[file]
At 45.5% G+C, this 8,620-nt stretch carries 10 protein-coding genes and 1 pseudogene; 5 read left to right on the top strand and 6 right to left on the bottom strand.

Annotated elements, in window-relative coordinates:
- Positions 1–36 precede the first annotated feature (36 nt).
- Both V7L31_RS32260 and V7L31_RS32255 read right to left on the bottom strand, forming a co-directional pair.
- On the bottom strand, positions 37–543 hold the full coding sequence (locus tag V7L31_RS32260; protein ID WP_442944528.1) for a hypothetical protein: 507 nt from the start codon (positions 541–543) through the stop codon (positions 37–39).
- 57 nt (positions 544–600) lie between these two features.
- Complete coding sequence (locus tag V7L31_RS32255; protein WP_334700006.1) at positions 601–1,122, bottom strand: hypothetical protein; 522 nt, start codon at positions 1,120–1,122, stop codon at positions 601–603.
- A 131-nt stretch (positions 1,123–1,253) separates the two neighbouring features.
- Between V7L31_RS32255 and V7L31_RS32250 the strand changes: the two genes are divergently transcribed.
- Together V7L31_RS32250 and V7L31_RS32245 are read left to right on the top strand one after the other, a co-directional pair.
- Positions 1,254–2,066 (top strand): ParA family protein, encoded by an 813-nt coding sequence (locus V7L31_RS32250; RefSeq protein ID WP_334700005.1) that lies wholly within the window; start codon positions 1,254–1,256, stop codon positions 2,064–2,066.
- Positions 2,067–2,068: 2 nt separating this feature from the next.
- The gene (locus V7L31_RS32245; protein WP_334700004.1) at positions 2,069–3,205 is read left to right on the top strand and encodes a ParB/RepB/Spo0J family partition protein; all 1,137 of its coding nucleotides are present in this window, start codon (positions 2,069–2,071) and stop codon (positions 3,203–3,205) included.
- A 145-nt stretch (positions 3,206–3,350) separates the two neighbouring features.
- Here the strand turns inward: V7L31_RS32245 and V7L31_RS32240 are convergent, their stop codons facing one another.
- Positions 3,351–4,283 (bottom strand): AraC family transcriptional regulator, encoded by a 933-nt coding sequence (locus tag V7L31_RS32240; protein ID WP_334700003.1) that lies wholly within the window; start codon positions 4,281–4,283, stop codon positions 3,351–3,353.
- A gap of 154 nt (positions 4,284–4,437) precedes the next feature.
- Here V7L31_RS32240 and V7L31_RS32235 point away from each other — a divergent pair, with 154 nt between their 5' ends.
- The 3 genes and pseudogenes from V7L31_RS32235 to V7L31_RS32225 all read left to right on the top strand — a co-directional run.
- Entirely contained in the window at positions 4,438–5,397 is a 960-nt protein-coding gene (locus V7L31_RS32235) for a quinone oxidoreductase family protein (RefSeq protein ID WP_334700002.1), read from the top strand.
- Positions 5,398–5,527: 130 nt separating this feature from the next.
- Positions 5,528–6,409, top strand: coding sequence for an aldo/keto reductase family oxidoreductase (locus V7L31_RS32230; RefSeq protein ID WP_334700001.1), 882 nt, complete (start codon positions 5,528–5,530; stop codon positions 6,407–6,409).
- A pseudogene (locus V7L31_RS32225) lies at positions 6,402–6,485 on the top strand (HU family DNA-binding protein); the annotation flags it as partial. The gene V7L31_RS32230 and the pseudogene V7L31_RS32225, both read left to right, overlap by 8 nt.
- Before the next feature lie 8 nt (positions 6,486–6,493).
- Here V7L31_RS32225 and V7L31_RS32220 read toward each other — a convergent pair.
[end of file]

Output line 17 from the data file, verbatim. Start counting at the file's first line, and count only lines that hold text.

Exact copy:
- A gap of 154 nt (positions 4,284–4,437) precedes the next feature.